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This Is the Racecar that W.O. Bentley Didn’t Want to Build

The company’s founder was opposed to the idea of adding a supercharger to increase power…

1929 Bentley 4½ Litre Supercharged Vanden Plas 

After the Bentley Motors factory team won the 1928 24 Hours of Le Mans, one of the Bentley Boys, as the team members were dubbed, challenged the engineering philosophy of the marque’s founder by building his own version of the victorious 4½ Litre model. With funding from the prominent racehorse owner Dorothy Paget, Henry “Tim” Birkin produced five racing prototypes, each equipped with a supercharger—commonly called a blower—to enhance the engine’s power. W. O. Bentley preferred instead to add power by increasing an engine’s capacity: He had introduced the Bentley 6½ Litre in 1926 and a sportier variant, the Speed Six, in 1928.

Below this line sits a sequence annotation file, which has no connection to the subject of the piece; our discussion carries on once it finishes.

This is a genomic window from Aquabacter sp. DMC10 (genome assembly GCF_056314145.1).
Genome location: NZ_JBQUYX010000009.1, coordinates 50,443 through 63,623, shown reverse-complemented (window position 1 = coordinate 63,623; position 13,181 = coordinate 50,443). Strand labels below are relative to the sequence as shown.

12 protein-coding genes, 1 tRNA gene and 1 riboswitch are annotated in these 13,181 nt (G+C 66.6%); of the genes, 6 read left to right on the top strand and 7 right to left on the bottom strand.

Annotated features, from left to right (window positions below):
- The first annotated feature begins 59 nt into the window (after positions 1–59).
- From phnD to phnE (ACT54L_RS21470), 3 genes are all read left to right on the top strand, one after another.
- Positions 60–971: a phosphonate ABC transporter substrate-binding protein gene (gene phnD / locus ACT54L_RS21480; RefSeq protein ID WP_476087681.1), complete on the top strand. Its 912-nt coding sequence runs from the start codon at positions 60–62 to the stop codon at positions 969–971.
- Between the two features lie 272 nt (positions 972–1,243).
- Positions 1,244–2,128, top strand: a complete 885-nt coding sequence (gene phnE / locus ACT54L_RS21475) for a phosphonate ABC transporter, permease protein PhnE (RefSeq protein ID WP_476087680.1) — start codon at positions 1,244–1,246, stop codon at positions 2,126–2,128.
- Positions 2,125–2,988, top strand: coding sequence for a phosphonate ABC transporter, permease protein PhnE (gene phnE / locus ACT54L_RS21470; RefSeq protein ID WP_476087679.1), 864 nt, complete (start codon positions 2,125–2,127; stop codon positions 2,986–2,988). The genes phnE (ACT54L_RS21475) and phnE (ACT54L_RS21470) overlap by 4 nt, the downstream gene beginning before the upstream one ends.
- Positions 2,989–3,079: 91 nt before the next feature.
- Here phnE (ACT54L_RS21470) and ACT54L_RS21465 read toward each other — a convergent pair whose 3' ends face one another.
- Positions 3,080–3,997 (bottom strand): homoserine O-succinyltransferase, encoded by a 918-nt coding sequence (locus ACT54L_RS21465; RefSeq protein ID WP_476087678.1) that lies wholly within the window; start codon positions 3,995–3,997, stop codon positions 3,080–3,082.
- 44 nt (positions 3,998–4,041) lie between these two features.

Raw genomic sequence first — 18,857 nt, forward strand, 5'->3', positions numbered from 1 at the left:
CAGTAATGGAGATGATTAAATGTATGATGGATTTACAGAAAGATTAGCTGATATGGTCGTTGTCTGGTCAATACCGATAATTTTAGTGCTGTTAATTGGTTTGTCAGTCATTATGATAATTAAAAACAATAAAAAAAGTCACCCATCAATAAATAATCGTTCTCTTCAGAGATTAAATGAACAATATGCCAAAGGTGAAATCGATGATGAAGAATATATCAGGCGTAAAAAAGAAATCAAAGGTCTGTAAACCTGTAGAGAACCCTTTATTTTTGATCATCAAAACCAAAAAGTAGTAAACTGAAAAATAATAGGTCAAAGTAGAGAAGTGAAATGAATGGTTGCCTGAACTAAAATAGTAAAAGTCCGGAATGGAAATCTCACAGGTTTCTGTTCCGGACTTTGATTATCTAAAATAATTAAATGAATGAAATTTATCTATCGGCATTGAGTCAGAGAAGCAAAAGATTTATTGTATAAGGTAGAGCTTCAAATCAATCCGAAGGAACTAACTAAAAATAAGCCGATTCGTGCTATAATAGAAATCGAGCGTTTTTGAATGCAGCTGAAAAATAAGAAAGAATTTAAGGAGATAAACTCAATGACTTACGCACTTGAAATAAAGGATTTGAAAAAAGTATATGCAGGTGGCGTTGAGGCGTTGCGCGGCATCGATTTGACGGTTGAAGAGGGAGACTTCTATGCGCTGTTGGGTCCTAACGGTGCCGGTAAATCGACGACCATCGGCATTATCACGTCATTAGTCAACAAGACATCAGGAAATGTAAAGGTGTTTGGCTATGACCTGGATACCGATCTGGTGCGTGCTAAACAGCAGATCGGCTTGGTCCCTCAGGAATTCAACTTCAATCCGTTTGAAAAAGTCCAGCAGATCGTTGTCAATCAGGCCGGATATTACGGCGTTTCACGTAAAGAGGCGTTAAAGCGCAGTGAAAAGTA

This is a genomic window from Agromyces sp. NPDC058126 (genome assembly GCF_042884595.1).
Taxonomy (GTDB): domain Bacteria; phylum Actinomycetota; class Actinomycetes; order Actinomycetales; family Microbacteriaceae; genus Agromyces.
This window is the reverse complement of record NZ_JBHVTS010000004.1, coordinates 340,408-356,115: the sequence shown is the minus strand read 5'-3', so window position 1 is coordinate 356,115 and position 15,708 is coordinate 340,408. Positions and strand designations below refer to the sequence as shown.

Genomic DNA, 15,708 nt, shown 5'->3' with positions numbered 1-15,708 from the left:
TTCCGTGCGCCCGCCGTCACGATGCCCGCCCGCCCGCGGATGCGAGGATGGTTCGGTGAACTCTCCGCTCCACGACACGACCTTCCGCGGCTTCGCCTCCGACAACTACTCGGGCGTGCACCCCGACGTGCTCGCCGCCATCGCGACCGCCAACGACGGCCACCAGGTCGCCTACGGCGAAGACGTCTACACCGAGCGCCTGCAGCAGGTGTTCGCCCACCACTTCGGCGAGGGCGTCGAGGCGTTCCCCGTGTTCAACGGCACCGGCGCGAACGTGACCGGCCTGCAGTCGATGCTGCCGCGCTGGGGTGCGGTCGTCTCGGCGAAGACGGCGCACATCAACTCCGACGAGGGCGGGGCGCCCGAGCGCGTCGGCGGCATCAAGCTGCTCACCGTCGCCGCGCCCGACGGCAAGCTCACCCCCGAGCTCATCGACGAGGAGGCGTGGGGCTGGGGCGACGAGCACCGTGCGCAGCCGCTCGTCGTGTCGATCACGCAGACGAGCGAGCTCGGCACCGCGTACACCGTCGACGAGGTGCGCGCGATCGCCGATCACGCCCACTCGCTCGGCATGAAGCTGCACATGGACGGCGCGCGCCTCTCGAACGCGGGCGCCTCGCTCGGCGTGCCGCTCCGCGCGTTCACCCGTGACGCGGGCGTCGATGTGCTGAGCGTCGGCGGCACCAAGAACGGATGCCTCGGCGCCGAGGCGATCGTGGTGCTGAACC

To comply with the homologation rules for racing, Bentley Motors ultimately built more than 50 examples of Birkin’s 4½ Litre Supercharged, which became known as the Blower Bentley. The company produced the cars despite the objections of W. O., who reportedly said the supercharger would “pervert the engine’s design.” By that time, he held only a minority share of the company and couldn’t counter the support Birkin received from chairman and fellow Bentley Boy Woolf Barnato. 

The Blower Bentleys were fast, but initially they proved unreliable. When the model made its debut at the 1930 edition of the 24 Hours of Le Mans, both examples that entered failed to finish. It was still a good day for Bentley Motors, though: The factory team’s Speed Six cars finished first and second. 

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